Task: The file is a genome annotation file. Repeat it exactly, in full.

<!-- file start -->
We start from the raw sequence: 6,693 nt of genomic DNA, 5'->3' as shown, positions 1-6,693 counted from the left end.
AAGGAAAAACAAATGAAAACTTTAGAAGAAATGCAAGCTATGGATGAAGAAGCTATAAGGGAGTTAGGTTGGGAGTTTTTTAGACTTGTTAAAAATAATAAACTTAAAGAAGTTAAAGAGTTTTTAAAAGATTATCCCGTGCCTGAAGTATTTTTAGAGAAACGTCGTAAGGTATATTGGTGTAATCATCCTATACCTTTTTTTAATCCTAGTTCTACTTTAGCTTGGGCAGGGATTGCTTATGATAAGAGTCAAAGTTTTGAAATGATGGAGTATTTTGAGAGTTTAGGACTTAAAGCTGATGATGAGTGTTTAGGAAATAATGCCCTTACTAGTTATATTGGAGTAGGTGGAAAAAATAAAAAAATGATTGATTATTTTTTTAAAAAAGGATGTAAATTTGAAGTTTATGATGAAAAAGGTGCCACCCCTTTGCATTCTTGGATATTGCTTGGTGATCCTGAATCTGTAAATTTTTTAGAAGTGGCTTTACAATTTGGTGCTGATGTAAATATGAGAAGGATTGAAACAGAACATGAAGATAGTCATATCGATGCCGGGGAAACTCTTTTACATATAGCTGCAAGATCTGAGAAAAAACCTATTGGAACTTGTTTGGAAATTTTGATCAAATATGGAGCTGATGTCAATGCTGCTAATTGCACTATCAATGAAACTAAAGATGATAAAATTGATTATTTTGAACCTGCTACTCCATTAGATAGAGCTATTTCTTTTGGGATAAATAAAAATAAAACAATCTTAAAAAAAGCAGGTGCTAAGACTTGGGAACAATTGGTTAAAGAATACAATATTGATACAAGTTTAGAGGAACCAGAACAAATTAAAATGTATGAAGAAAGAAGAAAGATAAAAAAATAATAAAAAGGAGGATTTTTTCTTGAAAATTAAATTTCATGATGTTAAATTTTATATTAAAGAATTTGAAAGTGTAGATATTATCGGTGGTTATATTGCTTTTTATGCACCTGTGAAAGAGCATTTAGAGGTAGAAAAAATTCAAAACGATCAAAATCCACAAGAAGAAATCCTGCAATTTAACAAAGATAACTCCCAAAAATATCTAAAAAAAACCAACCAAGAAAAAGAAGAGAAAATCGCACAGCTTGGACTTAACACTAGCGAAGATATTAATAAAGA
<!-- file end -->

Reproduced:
We start from the raw sequence: 6,693 nt of genomic DNA, 5'->3' as shown, positions 1-6,693 counted from the left end.
AAGGAAAAACAAATGAAAACTTTAGAAGAAATGCAAGCTATGGATGAAGAAGCTATAAGGGAGTTAGGTTGGGAGTTTTTTAGACTTGTTAAAAATAATAAACTTAAAGAAGTTAAAGAGTTTTTAAAAGATTATCCCGTGCCTGAAGTATTTTTAGAGAAACGTCGTAAGGTATATTGGTGTAATCATCCTATACCTTTTTTTAATCCTAGTTCTACTTTAGCTTGGGCAGGGATTGCTTATGATAAGAGTCAAAGTTTTGAAATGATGGAGTATTTTGAGAGTTTAGGACTTAAAGCTGATGATGAGTGTTTAGGAAATAATGCCCTTACTAGTTATATTGGAGTAGGTGGAAAAAATAAAAAAATGATTGATTATTTTTTTAAAAAAGGATGTAAATTTGAAGTTTATGATGAAAAAGGTGCCACCCCTTTGCATTCTTGGATATTGCTTGGTGATCCTGAATCTGTAAATTTTTTAGAAGTGGCTTTACAATTTGGTGCTGATGTAAATATGAGAAGGATTGAAACAGAACATGAAGATAGTCATATCGATGCCGGGGAAACTCTTTTACATATAGCTGCAAGATCTGAGAAAAAACCTATTGGAACTTGTTTGGAAATTTTGATCAAATATGGAGCTGATGTCAATGCTGCTAATTGCACTATCAATGAAACTAAAGATGATAAAATTGATTATTTTGAACCTGCTACTCCATTAGATAGAGCTATTTCTTTTGGGATAAATAAAAATAAAACAATCTTAAAAAAAGCAGGTGCTAAGACTTGGGAACAATTGGTTAAAGAATACAATATTGATACAAGTTTAGAGGAACCAGAACAAATTAAAATGTATGAAGAAAGAAGAAAGATAAAAAAATAATAAAAAGGAGGATTTTTTCTTGAAAATTAAATTTCATGATGTTAAATTTTATATTAAAGAATTTGAAAGTGTAGATATTATCGGTGGTTATATTGCTTTTTATGCACCTGTGAAAGAGCATTTAGAGGTAGAAAAAATTCAAAACGATCAAAATCCACAAGAAGAAATCCTGCAATTTAACAAAGATAACTCCCAAAAATATCTAAAAAAAACCAACCAAGAAAAAGAAGAGAAAATCGCACAGCTTGGACTTAACACTAGCGAAGATATTAATAAAGA